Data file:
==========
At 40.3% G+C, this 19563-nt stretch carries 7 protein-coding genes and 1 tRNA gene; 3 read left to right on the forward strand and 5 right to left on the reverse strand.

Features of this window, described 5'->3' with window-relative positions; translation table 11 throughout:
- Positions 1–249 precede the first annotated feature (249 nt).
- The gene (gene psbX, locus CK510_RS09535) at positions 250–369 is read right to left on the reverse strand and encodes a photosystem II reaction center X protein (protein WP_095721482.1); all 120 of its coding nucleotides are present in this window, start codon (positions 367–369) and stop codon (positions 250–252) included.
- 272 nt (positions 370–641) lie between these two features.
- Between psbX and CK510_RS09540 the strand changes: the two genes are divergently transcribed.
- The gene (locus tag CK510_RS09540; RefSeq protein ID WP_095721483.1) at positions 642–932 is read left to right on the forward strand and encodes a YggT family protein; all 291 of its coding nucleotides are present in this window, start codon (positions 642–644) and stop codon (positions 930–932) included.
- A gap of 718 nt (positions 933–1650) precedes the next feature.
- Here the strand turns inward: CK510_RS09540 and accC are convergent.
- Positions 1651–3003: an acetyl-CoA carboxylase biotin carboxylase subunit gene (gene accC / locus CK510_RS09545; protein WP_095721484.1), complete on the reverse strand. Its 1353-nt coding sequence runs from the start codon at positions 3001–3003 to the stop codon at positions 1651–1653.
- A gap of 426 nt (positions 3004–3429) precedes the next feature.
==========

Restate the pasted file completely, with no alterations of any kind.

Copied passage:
At 40.3% G+C, this 19563-nt stretch carries 7 protein-coding genes and 1 tRNA gene; 3 read left to right on the forward strand and 5 right to left on the reverse strand.

Features of this window, described 5'->3' with window-relative positions; translation table 11 throughout:
- Positions 1–249 precede the first annotated feature (249 nt).
- The gene (gene psbX, locus CK510_RS09535) at positions 250–369 is read right to left on the reverse strand and encodes a photosystem II reaction center X protein (protein WP_095721482.1); all 120 of its coding nucleotides are present in this window, start codon (positions 367–369) and stop codon (positions 250–252) included.
- 272 nt (positions 370–641) lie between these two features.
- Between psbX and CK510_RS09540 the strand changes: the two genes are divergently transcribed.
- The gene (locus tag CK510_RS09540; RefSeq protein ID WP_095721483.1) at positions 642–932 is read left to right on the forward strand and encodes a YggT family protein; all 291 of its coding nucleotides are present in this window, start codon (positions 642–644) and stop codon (positions 930–932) included.
- A gap of 718 nt (positions 933–1650) precedes the next feature.
- Here the strand turns inward: CK510_RS09540 and accC are convergent.
- Positions 1651–3003: an acetyl-CoA carboxylase biotin carboxylase subunit gene (gene accC / locus CK510_RS09545; protein WP_095721484.1), complete on the reverse strand. Its 1353-nt coding sequence runs from the start codon at positions 3001–3003 to the stop codon at positions 1651–1653.
- A gap of 426 nt (positions 3004–3429) precedes the next feature.